In a last-ditch effort to rectify the situation they filed a lawsuit claiming ownership of the National Cross Country Association name, and won the case. The verdict was devastating for the Manhattan Athletic Club and its partners. After the sixth “Team and Individual Championship for the National Cross Country Association” in 1892, America’s second iteration of a national cross-country championship event came to an end. The Manhattan Athletic Club subsequently filed for bankruptcy in 1893.
It turned out to be a pyrrhic victory for the New York Athletic Club, which struggled to keep any momentum going in regards to a national championship. Their meets, however, became the events of record. Thus 1890 is the first cross-country championship listed by USA Track and Field despite the original championship race in 1883 and all of the ones between 1883 and 1890. The true record remains hidden to this day.
The sport of cross-country expanded globally after the turn of the 20th century. Helped in part by the inauguration of an International Championship (an annual meeting of the English, Irish, Scottish, Welsh, and eventually French teams), cross-country received its broadest exposure when it was added to the program of the Summer Olympic Games in 1912. There, it was the surprising domination by the Swedish and Finnish teams, along with strong performances by the Americans, which garnered the sport broader attention around the world. Cross-country appeared on two subsequent Olympic programs after 1912, and if not for a horrendously hot day (coupled with noxious fumes from a nearby factory) in 1924, its status as an appealing finale to the athletic schedule would never have been in question. Instead, it was taken off the calendar after only 15 runners were able to finish.
That left Britain and France as the dominant powers in the International Championship, with brief appearances by Spain, Switzerland, Italy, and Luxembourg in 1929. By the 1940s Belgium would also become a perennial mainstay.
Notable performances dot the cross-country annuals in the years since. Three times in the 1950s, in front of French crowds numbering more than 70,000, Czechoslovakia’s Emil Zátopek raced Ukraine’s Vladamir Kuts and Poland’s Jerzy Chromik in an international meeting known as the “Cross de L’Humanite”. Further European talent including Mariano Haro from Spain, Grete Waitz from Norway, and Carlos Lopes from Portugal also dominated international competition. Venues mattered too: Italy’s Cinque Mulini, one of the most iconic cross-country races in the world, had its first international winner when Tunisian runner Ahmed Labidi came in first in 1952.
African dominance transformed cross-country running. Kenyan distance running (started at the turn of the century due to colonial ties with England), along with Ethiopia (which attracted Swedish coaches after the Second World War) captured global notice with names like Kip Keino (Cinque Mulini champion in 1969) and Mamo Wolde (champion of Spain’s Cross Internacional Juan Muguerza four times from 1963–1968). By the 1970s, other champions such as John Ngeno and Henry Rono appeared in the United States at the top of the cross-country leaderboard and soon full teams of Africans began to earn titles in the American collegiate ranks.
This African dominance has had lasting consequences in modern cross-country. In the late 1990s the World Cross team scoring method was changed. A short-course championship was added to give a greater number of athletes more opportunities to win (it was later removed after major African names would “double-down” and win those too). Then the World Cross event shifted from an annual to a biennial format.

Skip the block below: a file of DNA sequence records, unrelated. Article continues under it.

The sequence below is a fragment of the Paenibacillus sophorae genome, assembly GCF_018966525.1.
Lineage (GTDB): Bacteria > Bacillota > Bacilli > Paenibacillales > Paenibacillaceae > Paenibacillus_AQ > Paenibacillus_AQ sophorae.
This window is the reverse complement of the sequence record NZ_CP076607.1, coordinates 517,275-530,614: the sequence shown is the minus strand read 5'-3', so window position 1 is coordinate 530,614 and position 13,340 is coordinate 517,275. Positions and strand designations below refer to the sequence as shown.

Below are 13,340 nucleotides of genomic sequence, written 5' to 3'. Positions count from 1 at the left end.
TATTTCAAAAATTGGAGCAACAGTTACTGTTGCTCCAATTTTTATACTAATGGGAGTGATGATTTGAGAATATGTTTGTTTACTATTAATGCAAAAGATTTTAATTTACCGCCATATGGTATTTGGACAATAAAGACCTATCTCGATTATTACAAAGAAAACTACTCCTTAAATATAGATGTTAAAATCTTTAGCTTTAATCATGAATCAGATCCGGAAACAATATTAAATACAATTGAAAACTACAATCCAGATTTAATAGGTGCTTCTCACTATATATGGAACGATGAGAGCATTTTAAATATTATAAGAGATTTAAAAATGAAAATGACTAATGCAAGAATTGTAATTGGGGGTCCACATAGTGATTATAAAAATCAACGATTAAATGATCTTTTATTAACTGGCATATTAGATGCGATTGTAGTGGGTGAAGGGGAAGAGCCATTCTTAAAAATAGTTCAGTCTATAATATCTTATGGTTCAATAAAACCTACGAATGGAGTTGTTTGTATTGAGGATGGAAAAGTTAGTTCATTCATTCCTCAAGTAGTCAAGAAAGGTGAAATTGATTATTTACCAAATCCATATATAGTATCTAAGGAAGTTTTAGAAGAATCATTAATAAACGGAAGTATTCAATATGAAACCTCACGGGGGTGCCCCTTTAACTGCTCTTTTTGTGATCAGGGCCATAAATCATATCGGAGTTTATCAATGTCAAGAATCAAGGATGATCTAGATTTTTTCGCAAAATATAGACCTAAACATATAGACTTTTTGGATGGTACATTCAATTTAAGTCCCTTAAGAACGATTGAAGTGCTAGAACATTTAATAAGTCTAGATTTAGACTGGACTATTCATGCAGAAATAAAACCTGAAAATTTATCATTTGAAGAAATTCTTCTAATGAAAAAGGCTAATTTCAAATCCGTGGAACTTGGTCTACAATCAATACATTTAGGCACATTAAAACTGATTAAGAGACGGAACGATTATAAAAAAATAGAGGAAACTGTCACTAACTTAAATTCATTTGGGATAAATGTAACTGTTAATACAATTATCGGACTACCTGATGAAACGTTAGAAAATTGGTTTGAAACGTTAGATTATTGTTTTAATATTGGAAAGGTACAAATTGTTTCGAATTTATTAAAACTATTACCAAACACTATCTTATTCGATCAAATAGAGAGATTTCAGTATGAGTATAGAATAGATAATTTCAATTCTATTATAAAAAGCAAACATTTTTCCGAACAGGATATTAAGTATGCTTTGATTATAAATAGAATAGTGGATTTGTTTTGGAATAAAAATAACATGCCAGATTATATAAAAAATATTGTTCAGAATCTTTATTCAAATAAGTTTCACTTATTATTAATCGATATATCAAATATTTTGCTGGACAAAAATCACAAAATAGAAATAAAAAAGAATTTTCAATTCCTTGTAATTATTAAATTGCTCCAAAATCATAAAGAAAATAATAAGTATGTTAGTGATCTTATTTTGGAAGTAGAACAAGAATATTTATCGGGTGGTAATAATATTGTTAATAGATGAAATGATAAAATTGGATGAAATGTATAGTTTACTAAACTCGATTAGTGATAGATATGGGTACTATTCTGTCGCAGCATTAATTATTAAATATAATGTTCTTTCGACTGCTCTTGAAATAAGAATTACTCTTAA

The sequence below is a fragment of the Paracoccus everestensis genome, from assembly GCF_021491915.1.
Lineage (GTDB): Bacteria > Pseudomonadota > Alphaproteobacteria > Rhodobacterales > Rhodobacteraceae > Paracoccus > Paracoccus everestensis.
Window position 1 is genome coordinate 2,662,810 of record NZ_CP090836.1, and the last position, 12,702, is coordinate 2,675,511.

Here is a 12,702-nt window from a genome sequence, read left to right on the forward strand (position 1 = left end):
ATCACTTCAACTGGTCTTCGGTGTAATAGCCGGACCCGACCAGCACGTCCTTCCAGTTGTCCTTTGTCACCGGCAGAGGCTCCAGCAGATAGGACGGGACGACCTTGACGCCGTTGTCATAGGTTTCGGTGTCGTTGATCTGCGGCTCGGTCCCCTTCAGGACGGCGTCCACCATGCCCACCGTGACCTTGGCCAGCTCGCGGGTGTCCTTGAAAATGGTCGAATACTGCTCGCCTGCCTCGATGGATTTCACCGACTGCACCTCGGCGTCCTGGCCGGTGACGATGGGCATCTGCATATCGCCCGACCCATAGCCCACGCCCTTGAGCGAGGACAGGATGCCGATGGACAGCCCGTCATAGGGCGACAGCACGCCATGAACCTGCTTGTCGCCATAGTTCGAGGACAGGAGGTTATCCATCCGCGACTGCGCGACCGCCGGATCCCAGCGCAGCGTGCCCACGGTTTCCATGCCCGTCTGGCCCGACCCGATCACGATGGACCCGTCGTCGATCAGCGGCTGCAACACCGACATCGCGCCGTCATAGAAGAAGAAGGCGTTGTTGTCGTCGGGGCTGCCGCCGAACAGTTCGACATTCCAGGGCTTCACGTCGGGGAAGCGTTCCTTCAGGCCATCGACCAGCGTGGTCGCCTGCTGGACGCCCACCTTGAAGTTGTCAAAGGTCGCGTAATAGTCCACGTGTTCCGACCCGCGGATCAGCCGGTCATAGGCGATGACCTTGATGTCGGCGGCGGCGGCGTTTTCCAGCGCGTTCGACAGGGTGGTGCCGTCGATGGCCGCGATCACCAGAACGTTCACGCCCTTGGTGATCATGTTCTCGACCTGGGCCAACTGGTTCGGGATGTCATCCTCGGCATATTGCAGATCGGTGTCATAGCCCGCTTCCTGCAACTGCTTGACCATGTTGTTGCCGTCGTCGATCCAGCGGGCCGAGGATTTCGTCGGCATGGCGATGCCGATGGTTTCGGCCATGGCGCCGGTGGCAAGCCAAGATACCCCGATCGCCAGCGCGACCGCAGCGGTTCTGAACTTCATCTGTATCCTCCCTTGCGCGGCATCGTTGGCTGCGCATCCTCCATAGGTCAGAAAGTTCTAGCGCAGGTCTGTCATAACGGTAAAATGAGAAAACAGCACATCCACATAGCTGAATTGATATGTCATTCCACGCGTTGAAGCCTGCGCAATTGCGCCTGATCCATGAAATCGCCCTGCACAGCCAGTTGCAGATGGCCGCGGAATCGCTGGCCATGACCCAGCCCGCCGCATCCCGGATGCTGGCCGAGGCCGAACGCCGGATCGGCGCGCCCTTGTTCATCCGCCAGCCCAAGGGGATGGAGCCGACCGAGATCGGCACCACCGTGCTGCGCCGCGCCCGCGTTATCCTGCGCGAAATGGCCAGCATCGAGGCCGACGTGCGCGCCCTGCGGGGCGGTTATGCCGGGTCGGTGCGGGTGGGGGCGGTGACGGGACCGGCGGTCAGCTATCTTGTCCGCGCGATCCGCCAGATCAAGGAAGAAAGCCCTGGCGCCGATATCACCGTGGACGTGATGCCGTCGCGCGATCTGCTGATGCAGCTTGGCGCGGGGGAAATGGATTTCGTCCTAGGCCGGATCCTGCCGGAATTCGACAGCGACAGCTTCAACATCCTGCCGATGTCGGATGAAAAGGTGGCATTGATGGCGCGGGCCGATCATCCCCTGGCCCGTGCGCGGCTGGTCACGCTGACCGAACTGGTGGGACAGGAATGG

Most recently, the United Kingdom refused to send a senior men’s team to the championship, saying it needed to be more competitive to race against the dominant Kenyans and Ethiopians. Elsewhere, some coaches are scared that the rigor and strain involved with the sport might damage their athletes’ performance in other events. Many nations just don’t see the point.
For one thing, cross-country running has a marketing problem. The IAAF has downplayed and marginalized the sport in every market where it’s popular. Local groups need a boost to make cross-country more open to the masses. Obstacle course racing, particularly trendy in the United States and in Europe, has challenged the average citizen to lace up and get muddy for a good cause — and this has been cross-country’s forté since the days of the paper chase.
For another thing, cross-country running needs to celebrate its sacred locations. Wimbledon Common in London, the Hippodrome de Longchamp in Paris, Holyrood Park in Edinburgh, Van Cortlandt Park in New York and Franklin Park in Boston — all of these locations, and their local clubs and committees, need to host important cross-country races and promote their venues. All too frequently, major cross-country championships are run in inaccessible or far-away places. It’s no wonder why the sport has been marginalized: few people want to go to where the major events are held.
And finally, cross-country running needs to return to the Olympic Games. Instead of being featured in the summer games, where it was placed in the early 20th century, it should be a feature of the winter games. This idea, first proposed in 1937, was tabled in a debate in 1947 due to the “the present rules of the International Olympic Committee.” In 1971, it was reported that the IAAF themselves found difficulty supporting the idea.
And yet, the issue continues to pop up every 20 years or so. In 2008, legends Kenenisa Bekele, Haile Gebrselassie, and Paul Tergat wrote an open letter to the International Olympic Committee President Jacques Rogge and IAAF President Lamine Diack, urging the IOC to consider cross-country running once again for the Winter Olympic Games. A chance at an Olympic medal in a premier international event will entice many more nations to take cross- country seriously, and could make the sport accessible to nations who find themselves cut out of the typical Winter agenda. And cross-country has been run on snow before to great fanfare: it makes the sport more interesting.
Solutions to cross-country’s status illuminate what is possible — and this feels right at home in Redwood City, California. Generations ago, when the first American pioneers championed manifest destiny and arrived in the West, they brought with them dreams for the future and stories from the past. Like the rest of the American West, Redwood City was built upon these ideas of “what is possible”.
So too, can cross-country be rebuilt. Further improvements will draw talent and sponsorship to the sport, and interest is already building at the youngest levels — in time, cross-country can reclaim its former glory. And as a home for dreamers and explorers, Redwood City may in fact be the perfect setting to recapture the magic featured in cross-country’s history to spark a revival. Only time will tell.